Gov. Phil Murphy speaks during a recent press briefing on the state’s efforts to combat the spread of COVID-19 and help residents who are affected by the crisis. — Photo by Edwin Torres/Governor’s Office
By Joshua Burd
The state will provide at least $100 million in assistance to low- and moderate-income renters impacted by the COVID-19 crisis, under a program announced Friday by Gov. Phil Murphy.
The relief program, which will open for applications in July, will begin paying rental assistance in September to a pool that includes the homeless or those who are at risk of homelessness, according to a news release. Qualifying households will be expected to pay 30 percent of their income toward rent, while the program would pay the remainder directly to landlords, up to the Department of Community Affairs’ fair market rent payment standard.
After three months, the state will review household budgets to determine if assistance is still needed. Assistance that is no longer required will be used to serve additional families.
“From the moment this crisis took hold, we’ve made it clear that New Jerseyans should not fear losing their home as a result of financial hardship caused by COVID-19,” Murphy said. “This program will provide at least $100 million in housing relief for low- and moderate-income families who need it most. We’ll continue working closely with our legislative and community-based partners to further strengthen protections for tenants.”
The state will provide the assistance primarily with funds from the recent federal coronavirus relief bill, Murphy said during his daily briefing on Friday. Known as the COVID-19 Short-Term Rental Assistance Program, the state’s plan provides an answer to calls by apartment industry advocates, who have pressed for support for their tenants and for landlords whose operations have been impacted by the pandemic.
“From the start of this crisis, our association and membership have been advocating for a rental assistance program to help those in need,” said David Brogan, executive director of the New Jersey Apartment Association. “The use of federal and state funds to support tenants facing financial challenges is imperative to keeping tenants in their homes and the multifamily industry intact. Our association looks forward to reviewing details of the state rental assistance program as they become available.”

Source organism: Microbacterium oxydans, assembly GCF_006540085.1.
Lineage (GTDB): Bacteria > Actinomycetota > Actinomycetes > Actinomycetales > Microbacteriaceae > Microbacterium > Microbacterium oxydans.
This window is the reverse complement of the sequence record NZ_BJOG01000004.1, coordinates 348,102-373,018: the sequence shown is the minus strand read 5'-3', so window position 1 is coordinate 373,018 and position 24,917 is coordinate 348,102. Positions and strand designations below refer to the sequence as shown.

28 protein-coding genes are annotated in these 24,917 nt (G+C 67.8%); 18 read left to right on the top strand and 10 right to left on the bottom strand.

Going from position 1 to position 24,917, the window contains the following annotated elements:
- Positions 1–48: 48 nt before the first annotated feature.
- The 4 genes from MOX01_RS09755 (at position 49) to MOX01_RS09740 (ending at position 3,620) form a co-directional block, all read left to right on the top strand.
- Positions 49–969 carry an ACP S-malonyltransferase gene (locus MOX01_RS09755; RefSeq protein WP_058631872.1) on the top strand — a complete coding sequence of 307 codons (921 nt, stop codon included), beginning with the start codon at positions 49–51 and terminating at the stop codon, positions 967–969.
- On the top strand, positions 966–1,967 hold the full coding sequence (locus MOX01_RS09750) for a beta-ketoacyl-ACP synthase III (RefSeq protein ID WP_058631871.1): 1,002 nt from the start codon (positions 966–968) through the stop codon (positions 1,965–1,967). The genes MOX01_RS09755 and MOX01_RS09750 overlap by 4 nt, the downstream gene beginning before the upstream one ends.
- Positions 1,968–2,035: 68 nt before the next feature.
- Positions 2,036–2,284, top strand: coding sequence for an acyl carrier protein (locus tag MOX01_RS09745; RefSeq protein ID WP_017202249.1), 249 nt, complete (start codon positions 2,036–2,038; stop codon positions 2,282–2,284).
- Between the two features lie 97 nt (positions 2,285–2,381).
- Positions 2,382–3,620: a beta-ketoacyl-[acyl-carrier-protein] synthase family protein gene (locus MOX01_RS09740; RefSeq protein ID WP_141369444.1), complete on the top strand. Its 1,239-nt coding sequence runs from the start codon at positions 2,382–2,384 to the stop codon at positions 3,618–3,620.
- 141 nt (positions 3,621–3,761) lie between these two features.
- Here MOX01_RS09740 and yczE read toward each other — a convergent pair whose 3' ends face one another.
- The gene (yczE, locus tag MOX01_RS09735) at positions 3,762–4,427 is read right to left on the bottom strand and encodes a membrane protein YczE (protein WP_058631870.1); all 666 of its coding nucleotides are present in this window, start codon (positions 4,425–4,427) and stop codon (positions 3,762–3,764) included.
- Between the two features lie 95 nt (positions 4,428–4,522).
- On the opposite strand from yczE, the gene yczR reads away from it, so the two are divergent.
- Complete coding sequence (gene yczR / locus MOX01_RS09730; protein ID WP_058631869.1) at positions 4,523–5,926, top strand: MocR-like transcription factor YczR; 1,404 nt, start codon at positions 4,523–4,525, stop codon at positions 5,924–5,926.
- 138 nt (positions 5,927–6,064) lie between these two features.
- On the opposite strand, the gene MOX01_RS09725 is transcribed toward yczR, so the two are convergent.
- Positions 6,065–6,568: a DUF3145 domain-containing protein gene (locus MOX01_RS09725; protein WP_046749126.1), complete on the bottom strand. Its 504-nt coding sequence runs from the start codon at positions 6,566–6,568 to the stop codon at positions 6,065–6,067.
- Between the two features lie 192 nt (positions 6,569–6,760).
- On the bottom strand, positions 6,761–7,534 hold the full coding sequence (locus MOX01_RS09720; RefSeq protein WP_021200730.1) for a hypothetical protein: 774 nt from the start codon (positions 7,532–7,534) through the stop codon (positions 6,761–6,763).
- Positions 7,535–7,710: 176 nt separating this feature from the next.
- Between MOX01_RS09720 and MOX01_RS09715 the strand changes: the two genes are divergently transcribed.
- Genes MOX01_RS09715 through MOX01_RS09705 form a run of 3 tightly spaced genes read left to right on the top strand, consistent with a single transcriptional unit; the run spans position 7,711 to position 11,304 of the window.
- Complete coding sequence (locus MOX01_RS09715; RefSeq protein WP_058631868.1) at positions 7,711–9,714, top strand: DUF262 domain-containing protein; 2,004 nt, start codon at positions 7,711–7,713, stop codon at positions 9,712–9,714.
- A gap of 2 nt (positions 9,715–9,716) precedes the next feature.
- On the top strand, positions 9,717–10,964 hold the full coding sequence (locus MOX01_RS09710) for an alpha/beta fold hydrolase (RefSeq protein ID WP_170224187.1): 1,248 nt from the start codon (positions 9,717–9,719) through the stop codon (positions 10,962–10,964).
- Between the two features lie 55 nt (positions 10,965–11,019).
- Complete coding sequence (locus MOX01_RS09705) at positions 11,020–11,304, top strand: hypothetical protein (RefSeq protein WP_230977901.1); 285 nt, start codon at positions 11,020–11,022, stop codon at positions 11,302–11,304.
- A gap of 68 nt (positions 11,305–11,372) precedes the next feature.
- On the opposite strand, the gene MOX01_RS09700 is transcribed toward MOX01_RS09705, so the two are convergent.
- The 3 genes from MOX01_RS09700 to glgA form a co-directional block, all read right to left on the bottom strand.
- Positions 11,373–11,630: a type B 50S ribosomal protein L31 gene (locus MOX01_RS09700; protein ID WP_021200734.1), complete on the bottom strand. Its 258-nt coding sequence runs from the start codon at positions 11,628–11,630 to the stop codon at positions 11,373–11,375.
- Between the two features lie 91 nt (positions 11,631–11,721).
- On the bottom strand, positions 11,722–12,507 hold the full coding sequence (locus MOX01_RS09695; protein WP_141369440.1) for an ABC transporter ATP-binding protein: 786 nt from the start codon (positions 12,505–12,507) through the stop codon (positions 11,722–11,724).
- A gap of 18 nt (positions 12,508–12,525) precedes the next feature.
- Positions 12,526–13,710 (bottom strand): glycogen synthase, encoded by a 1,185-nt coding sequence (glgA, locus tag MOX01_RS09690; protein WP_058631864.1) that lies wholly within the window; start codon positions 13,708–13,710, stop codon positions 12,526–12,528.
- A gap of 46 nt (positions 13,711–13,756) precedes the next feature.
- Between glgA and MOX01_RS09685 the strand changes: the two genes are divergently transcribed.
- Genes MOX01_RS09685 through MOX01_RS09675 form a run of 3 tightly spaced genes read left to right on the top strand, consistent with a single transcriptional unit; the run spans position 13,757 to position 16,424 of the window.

The NJAA noted that it supported a legislative proposal for rental assistance — introduced as bill Nos. S2332 and A3956 — which passed both the Senate and Assembly earlier this month and would have used an existing DCA program. Murphy did not sign the bill, which also called for a higher income threshold at which residents could qualify for assistance.
“We are supportive of that well-thought out legislation due to the fact that it established rational criteria, focused on those impacted by COVID-19, and had protections to mitigate fraud,” Brogan added. “It is our sincere hope that the governor’s program will incorporate and mirror those provisions.”
Murphy’s plan will devote roughly 20 percent of funding to serve those with very low incomes and those who are homeless or at risk of homelessness, providing them with up to 12 months of rental assistance. The DCA will select the households through a process known as coordinated entry, which centers on direct one-on-one case management, in each county’s Homeless Management Information System.
To help families reach self-sufficiency, the department will provide additional case management, financial planning and other assistance.
DCA will administer the remainder of the funding through an online lottery, the news release said. When the lottery opens, households may submit applications and participants will be picked from the overall pool of applicants through a randomized process based on eligibility and the lottery criteria.
Applicants selected through the lottery will be eligible for up to six months of short-term rental assistance. Should further funding become available, DCA will serve additional households.
“We understand the challenges families are facing at this difficult time and it is our goal to help as many people as possible, which is why we developed this new rental assistance program,” said Lt. Gov. Sheila Y. Oliver, who also serves as the department’s commissioner. “In addition to the new program, DCA is also urging households in need to apply for the Low Income Home Energy Assistance Program (LIHEAP), which helps people pay for their home energy bills. With additional funding through the Coronavirus Aid, Relief and Economic Security (CARES) Act, New Jersey is able to help even more families cover their rent and energy expenses through this crisis.”
Households may qualify for the lottery based on these standards:
- New Jersey resident
- Maximum income up to 80 percent of area median income
- Current in their rental payments as of March 1, 2020
- Able to provide proof of impact of COVID-19 beginning on March 9, 2020 when Murphy declared the state of emergency
- Laid off, reduced work hours, unpaid leave to take care of children due to school and daycare closures and/or need to self-quarantine for 14 days resulted in a loss of income
The COVID-19 Short Term Rental Assistance Program website will launch on June 15 with additional information at https://www.nj.gov/dca/divisions/dhcr/offices/shorttermrap.html.
DCA will provide the centralized application intake, eligibility review and payment directly to participants’ landlords. As part of the contract, DCA will encourage landlords to agree to a reasonable payment plan for any rent arrearages, not to evict for any arrearages accumulated prior to the start of temporary rental assistance and not to evict due to unpaid rent for six months after the end of assistance.